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Birds, Beavers and Biodiversity- An inspiring talk by Sir John Lister-Kaye
Fri 7 April 2017, 19:00 – 20:30 BST
A talk by Sir John Lister-Kaye featuring 'Gods of the Morning' and restoration ecology.
Sir John Lister-Kaye, OBE, is one of Scotland’s best-known naturalists. He is the author of ten books and a professional lecturer.
He has served nature conservation for over 45 years, including being Scottish Chairman of the Royal Society for the Protection of Birds, President of the Scottish Wildlife Trust and a Vice-President of the Association for the Preservation of Rural Scotland.
John came to live in the Highlands of Scotland in 1968 to work with the celebrated author and naturalist, Gavin Maxwell, of Ring of Bright Water fame. After Maxwell’s sudden death in 1969, John decided to commemorate Gavin's work and writing by finishing the story of the Maxwell otters. This first book, published in 1972, is called The White Island.
The success of this book led to the creation of the first Field Studies Centre for the Highlands and Islands. Since then, over 25,000 adults and 100,000 children have passed through the welcoming doors of Aigas Field Centre. In recent years the environmental education for schools programme independently run by the Aigas Trust (set up by John in 1980) has become the Highlands’ principal provider, handling some 5,000 school children every year.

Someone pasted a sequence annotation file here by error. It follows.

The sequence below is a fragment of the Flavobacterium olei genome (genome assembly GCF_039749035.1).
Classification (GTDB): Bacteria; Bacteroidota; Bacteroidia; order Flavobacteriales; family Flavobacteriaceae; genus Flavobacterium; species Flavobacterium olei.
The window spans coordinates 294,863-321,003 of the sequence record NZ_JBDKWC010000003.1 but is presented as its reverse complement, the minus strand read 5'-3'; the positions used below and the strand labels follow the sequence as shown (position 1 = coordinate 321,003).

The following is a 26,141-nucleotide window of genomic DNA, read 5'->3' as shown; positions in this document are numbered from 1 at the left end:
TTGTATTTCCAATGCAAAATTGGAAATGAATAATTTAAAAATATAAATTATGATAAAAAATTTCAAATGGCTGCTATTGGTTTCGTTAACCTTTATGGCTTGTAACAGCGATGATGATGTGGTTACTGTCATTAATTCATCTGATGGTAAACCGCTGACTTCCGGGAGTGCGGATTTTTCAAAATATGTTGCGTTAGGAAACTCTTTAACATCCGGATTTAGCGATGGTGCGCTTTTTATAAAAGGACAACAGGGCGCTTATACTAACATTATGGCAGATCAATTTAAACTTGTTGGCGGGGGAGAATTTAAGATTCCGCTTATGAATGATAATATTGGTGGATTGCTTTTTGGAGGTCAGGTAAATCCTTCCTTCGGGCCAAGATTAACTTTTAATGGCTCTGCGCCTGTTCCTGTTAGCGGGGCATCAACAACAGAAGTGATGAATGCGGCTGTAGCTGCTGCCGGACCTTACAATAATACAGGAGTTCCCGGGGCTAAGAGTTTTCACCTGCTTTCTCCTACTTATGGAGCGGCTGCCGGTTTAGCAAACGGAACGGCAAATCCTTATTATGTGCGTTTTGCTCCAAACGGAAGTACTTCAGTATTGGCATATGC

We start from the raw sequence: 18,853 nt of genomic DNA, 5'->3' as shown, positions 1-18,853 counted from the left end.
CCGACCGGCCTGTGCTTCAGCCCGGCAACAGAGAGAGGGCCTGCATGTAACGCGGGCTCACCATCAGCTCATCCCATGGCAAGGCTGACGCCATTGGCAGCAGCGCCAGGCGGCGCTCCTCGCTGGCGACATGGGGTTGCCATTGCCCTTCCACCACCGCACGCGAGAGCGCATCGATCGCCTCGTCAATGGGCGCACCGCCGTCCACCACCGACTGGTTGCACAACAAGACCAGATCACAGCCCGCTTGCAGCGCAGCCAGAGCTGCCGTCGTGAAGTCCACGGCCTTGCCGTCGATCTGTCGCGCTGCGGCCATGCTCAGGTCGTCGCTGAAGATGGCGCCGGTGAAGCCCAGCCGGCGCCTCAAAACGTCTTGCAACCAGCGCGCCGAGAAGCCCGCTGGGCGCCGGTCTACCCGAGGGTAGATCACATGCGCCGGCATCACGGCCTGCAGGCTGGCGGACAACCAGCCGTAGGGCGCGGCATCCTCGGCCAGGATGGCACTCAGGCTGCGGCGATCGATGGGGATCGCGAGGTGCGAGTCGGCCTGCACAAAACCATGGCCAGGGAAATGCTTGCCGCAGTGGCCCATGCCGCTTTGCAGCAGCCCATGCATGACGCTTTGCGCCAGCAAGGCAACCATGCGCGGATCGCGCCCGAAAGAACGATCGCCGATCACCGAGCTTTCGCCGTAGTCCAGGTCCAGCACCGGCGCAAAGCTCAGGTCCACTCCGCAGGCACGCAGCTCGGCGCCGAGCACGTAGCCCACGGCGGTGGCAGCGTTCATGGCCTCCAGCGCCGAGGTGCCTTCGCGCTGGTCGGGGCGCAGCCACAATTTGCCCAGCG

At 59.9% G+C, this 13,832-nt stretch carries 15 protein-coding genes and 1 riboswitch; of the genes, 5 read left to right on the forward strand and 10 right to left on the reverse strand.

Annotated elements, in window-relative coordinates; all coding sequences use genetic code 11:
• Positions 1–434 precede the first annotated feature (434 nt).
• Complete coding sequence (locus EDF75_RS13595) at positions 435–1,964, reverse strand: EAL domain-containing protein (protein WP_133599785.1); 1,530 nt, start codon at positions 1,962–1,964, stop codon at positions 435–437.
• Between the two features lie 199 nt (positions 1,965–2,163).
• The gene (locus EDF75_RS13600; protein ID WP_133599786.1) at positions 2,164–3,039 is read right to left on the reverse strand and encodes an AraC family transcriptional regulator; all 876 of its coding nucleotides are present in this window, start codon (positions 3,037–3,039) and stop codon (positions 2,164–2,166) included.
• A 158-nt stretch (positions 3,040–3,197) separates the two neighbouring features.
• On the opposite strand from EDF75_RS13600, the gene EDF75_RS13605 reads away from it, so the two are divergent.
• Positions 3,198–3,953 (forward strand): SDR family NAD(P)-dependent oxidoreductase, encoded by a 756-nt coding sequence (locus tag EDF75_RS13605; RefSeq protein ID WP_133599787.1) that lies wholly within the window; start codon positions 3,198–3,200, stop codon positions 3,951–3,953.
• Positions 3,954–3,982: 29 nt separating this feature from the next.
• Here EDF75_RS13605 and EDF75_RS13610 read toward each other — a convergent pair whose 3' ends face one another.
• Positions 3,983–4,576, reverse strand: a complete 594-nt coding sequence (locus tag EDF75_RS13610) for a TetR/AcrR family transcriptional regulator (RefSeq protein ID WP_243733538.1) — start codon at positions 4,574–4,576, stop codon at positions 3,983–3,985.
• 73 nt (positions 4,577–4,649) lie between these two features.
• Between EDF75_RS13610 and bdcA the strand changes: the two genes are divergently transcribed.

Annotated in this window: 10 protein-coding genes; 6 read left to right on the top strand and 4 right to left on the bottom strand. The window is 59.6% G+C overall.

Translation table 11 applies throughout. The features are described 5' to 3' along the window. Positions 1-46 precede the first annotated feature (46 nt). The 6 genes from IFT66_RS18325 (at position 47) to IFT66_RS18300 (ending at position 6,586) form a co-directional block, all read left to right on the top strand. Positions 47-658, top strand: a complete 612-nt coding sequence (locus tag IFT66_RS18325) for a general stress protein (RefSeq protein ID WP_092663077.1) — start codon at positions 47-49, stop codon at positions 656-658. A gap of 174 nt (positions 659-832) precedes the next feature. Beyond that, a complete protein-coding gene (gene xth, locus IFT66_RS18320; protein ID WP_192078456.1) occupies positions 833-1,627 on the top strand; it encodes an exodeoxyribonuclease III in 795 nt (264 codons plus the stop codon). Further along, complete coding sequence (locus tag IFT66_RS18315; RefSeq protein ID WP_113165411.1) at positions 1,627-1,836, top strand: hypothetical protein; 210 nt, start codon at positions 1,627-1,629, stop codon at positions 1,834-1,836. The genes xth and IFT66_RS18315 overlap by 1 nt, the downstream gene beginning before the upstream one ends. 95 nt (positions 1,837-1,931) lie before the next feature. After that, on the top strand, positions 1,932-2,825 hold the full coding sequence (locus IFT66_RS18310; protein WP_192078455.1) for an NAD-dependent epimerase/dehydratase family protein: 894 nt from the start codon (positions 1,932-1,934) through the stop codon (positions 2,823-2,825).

In his best-seller, Song of the Rolling Earth (2003) now in its 10th reprint, and its sequel, Nature’s Child (2004), John celebrates his passion for nature and wildlife. These books have been widely acclaimed; they were followed in 2010 by At The Water's Edge and Gods of the Morning, published in March 2015.
In 2001 John was awarded an OBE for services to nature conservation, and he has received honorary doctorates from two Scottish universities for his contribution to nature writing.
In 2016, he was awarded the inaugural Writer's Prize by the Richard Jefferies Society for "Gods of the Morning". Also in 2016, John was awarded the Royal Scottish Geographical Society's Geddes Award for services to conservation and made an honorary FRSGS.